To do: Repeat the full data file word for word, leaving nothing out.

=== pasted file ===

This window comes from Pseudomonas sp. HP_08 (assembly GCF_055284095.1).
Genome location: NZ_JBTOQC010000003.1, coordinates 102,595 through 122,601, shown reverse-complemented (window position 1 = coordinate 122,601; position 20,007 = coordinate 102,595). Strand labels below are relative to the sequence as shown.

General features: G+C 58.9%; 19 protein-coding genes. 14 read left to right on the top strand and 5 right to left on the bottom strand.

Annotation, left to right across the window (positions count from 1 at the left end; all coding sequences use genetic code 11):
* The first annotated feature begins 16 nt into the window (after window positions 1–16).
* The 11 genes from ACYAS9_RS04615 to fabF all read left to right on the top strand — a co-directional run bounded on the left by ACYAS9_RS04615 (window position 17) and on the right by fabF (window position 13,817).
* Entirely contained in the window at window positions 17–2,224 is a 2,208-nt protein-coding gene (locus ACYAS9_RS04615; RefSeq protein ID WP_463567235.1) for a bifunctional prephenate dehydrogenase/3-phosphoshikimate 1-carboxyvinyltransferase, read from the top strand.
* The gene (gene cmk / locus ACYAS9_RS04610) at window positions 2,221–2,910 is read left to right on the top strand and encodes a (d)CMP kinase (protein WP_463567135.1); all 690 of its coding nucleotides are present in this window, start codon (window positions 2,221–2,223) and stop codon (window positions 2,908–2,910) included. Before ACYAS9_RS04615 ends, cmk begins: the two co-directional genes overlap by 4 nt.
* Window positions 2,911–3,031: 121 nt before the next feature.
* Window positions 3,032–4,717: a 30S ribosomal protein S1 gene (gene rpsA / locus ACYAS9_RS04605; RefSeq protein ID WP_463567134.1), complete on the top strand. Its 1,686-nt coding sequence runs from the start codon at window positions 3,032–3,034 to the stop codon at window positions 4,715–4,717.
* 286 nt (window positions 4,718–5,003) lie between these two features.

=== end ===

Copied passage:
This window comes from Pseudomonas sp. HP_08 (assembly GCF_055284095.1).
Genome location: NZ_JBTOQC010000003.1, coordinates 102,595 through 122,601, shown reverse-complemented (window position 1 = coordinate 122,601; position 20,007 = coordinate 102,595). Strand labels below are relative to the sequence as shown.

General features: G+C 58.9%; 19 protein-coding genes. 14 read left to right on the top strand and 5 right to left on the bottom strand.

Annotation, left to right across the window (positions count from 1 at the left end; all coding sequences use genetic code 11):
* The first annotated feature begins 16 nt into the window (after window positions 1–16).
* The 11 genes from ACYAS9_RS04615 to fabF all read left to right on the top strand — a co-directional run bounded on the left by ACYAS9_RS04615 (window position 17) and on the right by fabF (window position 13,817).
* Entirely contained in the window at window positions 17–2,224 is a 2,208-nt protein-coding gene (locus ACYAS9_RS04615; RefSeq protein ID WP_463567235.1) for a bifunctional prephenate dehydrogenase/3-phosphoshikimate 1-carboxyvinyltransferase, read from the top strand.
* The gene (gene cmk / locus ACYAS9_RS04610) at window positions 2,221–2,910 is read left to right on the top strand and encodes a (d)CMP kinase (protein WP_463567135.1); all 690 of its coding nucleotides are present in this window, start codon (window positions 2,221–2,223) and stop codon (window positions 2,908–2,910) included. Before ACYAS9_RS04615 ends, cmk begins: the two co-directional genes overlap by 4 nt.
* Window positions 2,911–3,031: 121 nt before the next feature.
* Window positions 3,032–4,717: a 30S ribosomal protein S1 gene (gene rpsA / locus ACYAS9_RS04605; RefSeq protein ID WP_463567134.1), complete on the top strand. Its 1,686-nt coding sequence runs from the start codon at window positions 3,032–3,034 to the stop codon at window positions 4,715–4,717.
* 286 nt (window positions 4,718–5,003) lie between these two features.